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Family justice system sees major reforms in bid to put focus on children's needs

View profile for Sam Miles
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The whole landscape of family law changed on 22nd April 2014 as the Children and Families Act received Royal Assent.  The changes to the law will implement recommendations made by the Family Justice Review in 2011 which showed that the futures of vulnerable children were being jeopardised due to long delays and acrimonious court battles between parents.  Sam Miles, Partner and Head of the Family department, here reviews the three key areas that have been reformed, and what this means for separating families.   

The first step to take with any separating couple is to attempt to resolve any disputes over finances or children arrangements before ending up in court.  If court can be avoided, so can the negative affects that this can have the parents, and more importantly on the children involved.  This is why Mediation Information and Assessment Meetings have become compulsory for couples looking to separate.  Mediation is an extremely effective way of resolving disputes without the lengthy and costly court battle, with figures showing that the average time for a mediated case is 110 days compared to 435 days for non-mediated cases.

While mediation is the best way to positively move forward following a separation, it would not be realistic to assume that every case can be solved this way, and unfortunately the courtroom cannot be avoided.  There are 270,000 new family cases each year, ranging from divorce and separation where mediation is an option as well as those where it’s not, such as domestic abuse, adoption and local authority intervention.  In all care cases where a child has been removed from their parents, getting a decision as soon as possible for the child on where they will be living and settling them into a new daily routine is of the utmost importance, and so the other reforms brought in by The Children and Families Act are hoped to speed up the care process.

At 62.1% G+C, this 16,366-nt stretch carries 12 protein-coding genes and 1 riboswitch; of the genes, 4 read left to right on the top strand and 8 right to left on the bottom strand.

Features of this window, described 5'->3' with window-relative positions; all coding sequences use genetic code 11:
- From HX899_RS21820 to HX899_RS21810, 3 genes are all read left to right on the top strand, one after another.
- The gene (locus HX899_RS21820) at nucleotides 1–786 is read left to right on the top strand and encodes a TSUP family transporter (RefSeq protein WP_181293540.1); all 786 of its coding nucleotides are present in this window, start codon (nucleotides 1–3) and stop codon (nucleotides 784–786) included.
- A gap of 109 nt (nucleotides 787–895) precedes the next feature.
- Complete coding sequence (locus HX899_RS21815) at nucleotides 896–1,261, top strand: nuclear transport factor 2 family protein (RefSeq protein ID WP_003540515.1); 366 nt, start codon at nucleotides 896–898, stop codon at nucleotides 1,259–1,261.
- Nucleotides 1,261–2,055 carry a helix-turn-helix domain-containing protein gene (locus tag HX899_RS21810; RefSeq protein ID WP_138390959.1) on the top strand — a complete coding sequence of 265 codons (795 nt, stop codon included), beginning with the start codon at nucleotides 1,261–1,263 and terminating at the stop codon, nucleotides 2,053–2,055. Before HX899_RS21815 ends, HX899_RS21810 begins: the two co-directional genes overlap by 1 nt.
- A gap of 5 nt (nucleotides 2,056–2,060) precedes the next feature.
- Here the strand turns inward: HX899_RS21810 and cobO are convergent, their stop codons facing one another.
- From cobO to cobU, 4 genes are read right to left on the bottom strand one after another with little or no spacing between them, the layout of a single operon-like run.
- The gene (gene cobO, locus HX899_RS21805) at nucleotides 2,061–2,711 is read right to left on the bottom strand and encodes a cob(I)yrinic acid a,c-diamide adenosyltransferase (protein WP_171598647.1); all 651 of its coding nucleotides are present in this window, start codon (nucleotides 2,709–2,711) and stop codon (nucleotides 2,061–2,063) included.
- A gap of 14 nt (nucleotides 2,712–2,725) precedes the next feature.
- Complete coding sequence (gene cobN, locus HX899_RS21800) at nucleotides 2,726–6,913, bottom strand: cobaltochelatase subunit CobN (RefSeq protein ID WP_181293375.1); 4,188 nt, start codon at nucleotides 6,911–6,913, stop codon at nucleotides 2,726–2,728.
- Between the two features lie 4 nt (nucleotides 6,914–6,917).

The Family Justice Review 2011 found that under the previous system, care cases were taking an average of 56 weeks.  Following the reforms, there is now a 26 week time limit for cases to be settled.   This, along with the reform to the Family Courts themselves which sees the former three-tier court system replaced with a simpler single system with single application points, should help the judges in these cases focus on the key issues and come to  decisions quicker about the future of the child concerned.

All of the reforms that have been introduced have been done so with the clear message that children should be at the centre of any decision, not parents scoring points against each other, which is so often seen.  This has been further enforced with the abolition of labels such as “residence” and “contact”, as these were thought to focus on the rights of parents rather than the needs of the child.

There have been divided views on the reforms, and whether the plans that are intended to help children will actually hinder them.  The main concern revolves around the new 26 week time limit, as during this short amount of time it’s possible that extended family to the child will not be aware of, or involved in the proceedings, and so living with them is not an option presented to the judge.  Instead of going to a home they know, the child could instead be adopted or placed long term with a foster family.  There are discussions that could overcome this issue in some cases, as extensions may be possible.  There are however no set rules as of yet as to the circumstances in which an extension will be granted.

If you would like more information about Mediation Information and Assessment Meetings, or your family arrangements, you can contact Sam or the Family Team on 02380 717431 or visit their section of the website here .

ENDS

This is for information purposes only and is no substitute for, and should not be interpreted as, legal advice.  All content was correct at the time of publishing and we cannot be held responsible for any changes that may invalidate this article.